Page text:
An article at The Devil’s Excrement, titled Fascism Shows Its Ugly Face Against Marching Students In Venezuela, reports

Yesterday, students went to the Electoral Board to present their demands for more transparency on the day of the Presidential elections on April 14th. They were met with violent Chavista groups aided by none other than the Venezuelan National Guard. The march had to be cancelled as it was not only met by the violent groups, but there were more surrounding the building of the Electoral Board. …

To add to the fascism, students coming to Caracas to the march were stopped before arriving in the city and their buses were not allowed to go through.

But the fascist statement of the day came from Chavez’ son in law and now Vice President Jorge Arreaza who actually justified the violence by saying “The tone in which the march was convoked, was not the most correct one”.

Fascist is, fascist does… (Emphasis added.)

Although I have not visited Venezuela for a very long time, I have tried to keep up with the place as best I can from Panamá. Chávez seems to have captured the souls of what are often referred to in the United States as “low information” and “entitlement” voters. They hear what the Chavistas want them to believe and little more. The campaign season provides many treats for those likely to vote the Chavista ticket; many may well have become miserable, but they believe nonetheless.

Another article titled “Stand up for Your Right” at VenEconomy is reprinted at the Latin American Herald Tribune. It observes,

The fatal fate of president-elect (but not sworn-in) Hugo Chávez has put all Venezuelans through a new electoral process again, and in less than six months, where a State confiscated by the chavista regime is at the service of a Cuban military-communist project.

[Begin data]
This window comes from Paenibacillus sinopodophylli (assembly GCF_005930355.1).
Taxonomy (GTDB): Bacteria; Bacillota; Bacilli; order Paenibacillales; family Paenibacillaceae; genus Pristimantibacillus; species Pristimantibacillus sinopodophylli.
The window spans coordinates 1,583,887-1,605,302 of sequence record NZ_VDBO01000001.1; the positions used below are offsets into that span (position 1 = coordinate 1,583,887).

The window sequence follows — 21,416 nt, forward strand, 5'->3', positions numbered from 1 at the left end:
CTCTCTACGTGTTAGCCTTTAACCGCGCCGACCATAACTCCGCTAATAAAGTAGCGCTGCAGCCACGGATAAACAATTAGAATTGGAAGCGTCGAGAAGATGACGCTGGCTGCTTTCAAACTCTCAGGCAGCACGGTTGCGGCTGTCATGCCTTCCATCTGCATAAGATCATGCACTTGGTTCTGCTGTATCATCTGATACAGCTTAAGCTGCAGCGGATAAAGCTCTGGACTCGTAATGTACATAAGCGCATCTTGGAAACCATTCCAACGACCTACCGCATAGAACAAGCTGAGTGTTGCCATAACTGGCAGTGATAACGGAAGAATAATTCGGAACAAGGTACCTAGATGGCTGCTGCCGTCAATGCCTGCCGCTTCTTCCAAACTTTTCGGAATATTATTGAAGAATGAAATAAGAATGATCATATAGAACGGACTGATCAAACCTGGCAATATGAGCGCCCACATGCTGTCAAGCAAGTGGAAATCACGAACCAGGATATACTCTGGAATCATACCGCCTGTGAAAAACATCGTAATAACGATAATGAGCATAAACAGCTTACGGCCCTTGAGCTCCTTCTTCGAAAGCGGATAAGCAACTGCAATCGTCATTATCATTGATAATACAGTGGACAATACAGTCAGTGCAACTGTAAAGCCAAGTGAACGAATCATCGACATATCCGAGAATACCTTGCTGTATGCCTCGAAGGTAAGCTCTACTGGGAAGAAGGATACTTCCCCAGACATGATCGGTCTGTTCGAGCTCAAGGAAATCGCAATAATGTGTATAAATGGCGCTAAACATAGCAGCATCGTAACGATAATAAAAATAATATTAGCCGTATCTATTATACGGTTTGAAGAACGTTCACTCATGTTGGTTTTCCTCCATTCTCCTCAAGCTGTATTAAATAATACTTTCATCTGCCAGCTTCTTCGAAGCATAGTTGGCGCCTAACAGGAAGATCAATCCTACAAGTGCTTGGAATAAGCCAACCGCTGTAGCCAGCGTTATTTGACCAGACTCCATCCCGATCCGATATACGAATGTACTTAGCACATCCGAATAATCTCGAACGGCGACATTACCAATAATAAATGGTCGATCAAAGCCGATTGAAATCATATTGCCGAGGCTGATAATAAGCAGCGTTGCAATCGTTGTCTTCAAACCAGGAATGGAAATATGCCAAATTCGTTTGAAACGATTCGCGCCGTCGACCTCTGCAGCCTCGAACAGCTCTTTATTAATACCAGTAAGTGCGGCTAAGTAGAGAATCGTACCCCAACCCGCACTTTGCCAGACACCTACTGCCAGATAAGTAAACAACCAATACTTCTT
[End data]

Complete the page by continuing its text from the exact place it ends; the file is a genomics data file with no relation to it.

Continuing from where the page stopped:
The precedents set at every election speak for themselves about the supremacy that this theft of power leaves over the adversary. An opponent that is systematically cowed by abusive campaigns, endless TV and radio broadcasts from the Government, misuse of State resources, uncertain electoral guarantees and a highly consistent pump of fear into the electorate on the part of the National Executive through their various coercive mechanisms.

Among others, and maybe the wickedest of them all mechanisms, has been that of (and still is) the massive inoculation of perception in the citizen that the vote is not secret, thus violating the Constitution and laws that explicitly dictate that voting is a right “to be carried out through free, universal, direct and secret voting.”

The article describes how the vote has ceased to be secret. Among the actions the Chavistas are thereby enabled to take are (a) getting Chavistas who might not otherwise vote to do so and (b) penalizing those who vote for the opposition.

What’s more, the fingerprint machine has been devised to trick citizens by making them believe how the voters did at the ballots. This is something no one has made sure of in the multiple elections held to date.

This poses a challenge to Comando Simón Bolívar, led by opposition candidate Henrique Capriles Radonski, in explaining to the electorate that the vote is really secret and that the illegal fingerprint machines are something not to be afraid of.

As I have commented here many times in the past (most recently here) Venezuela is a truly beautiful country with many pleasant people. Here is a video taken from a cable car going from the City of Merida up further into the mountains. We tried several times to use it but each time we went to Merida it was broken. Preventative maintenance has not been a major Venezuelan activity.

Since the cable car was broken, we usually took taxis, as described in this attempt at humor I wrote for Caribbean Compass, a magazine intended for others living and traveling on sailboats. Here is a video of someone else’s trip. It looks a lot like one we took to Las Nevados.

In addition to her great beauty, Venezuela has abundant natural resources. When my wife and I were there at the tail end of the last century, Venezuela grew the food her people needed and did not have to rely on imports for food. Today she has to, and due to  corruption, domestic inflation and hard currency devaluation, store shelves are often bare. Someday perhaps, Venezuela may again become a nation of tranquility, happiness, peace and plenty. I hope.

(This article was also posted at Dan Miller’s Blog.)